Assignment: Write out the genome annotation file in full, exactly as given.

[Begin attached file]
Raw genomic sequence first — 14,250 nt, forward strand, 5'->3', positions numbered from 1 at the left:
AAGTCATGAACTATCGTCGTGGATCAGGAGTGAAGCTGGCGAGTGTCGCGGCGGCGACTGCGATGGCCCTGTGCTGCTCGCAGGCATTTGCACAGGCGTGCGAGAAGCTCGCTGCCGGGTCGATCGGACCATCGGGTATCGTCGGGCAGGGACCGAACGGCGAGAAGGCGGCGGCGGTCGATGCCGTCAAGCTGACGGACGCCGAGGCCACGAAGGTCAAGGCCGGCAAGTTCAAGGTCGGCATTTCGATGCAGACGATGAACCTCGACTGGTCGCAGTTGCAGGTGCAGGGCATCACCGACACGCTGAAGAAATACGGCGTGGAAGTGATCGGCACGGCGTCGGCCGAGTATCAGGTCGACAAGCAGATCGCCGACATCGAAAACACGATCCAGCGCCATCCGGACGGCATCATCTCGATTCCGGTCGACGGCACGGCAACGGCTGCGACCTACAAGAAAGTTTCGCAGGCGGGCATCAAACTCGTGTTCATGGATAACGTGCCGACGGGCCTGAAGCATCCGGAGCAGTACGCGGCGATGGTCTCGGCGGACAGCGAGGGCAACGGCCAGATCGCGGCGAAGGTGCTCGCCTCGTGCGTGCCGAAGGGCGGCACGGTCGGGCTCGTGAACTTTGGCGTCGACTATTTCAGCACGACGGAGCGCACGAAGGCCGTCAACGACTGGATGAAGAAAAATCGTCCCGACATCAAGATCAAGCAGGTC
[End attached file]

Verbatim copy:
Raw genomic sequence first — 14,250 nt, forward strand, 5'->3', positions numbered from 1 at the left:
AAGTCATGAACTATCGTCGTGGATCAGGAGTGAAGCTGGCGAGTGTCGCGGCGGCGACTGCGATGGCCCTGTGCTGCTCGCAGGCATTTGCACAGGCGTGCGAGAAGCTCGCTGCCGGGTCGATCGGACCATCGGGTATCGTCGGGCAGGGACCGAACGGCGAGAAGGCGGCGGCGGTCGATGCCGTCAAGCTGACGGACGCCGAGGCCACGAAGGTCAAGGCCGGCAAGTTCAAGGTCGGCATTTCGATGCAGACGATGAACCTCGACTGGTCGCAGTTGCAGGTGCAGGGCATCACCGACACGCTGAAGAAATACGGCGTGGAAGTGATCGGCACGGCGTCGGCCGAGTATCAGGTCGACAAGCAGATCGCCGACATCGAAAACACGATCCAGCGCCATCCGGACGGCATCATCTCGATTCCGGTCGACGGCACGGCAACGGCTGCGACCTACAAGAAAGTTTCGCAGGCGGGCATCAAACTCGTGTTCATGGATAACGTGCCGACGGGCCTGAAGCATCCGGAGCAGTACGCGGCGATGGTCTCGGCGGACAGCGAGGGCAACGGCCAGATCGCGGCGAAGGTGCTCGCCTCGTGCGTGCCGAAGGGCGGCACGGTCGGGCTCGTGAACTTTGGCGTCGACTATTTCAGCACGACGGAGCGCACGAAGGCCGTCAACGACTGGATGAAGAAAAATCGTCCCGACATCAAGATCAAGCAGGTC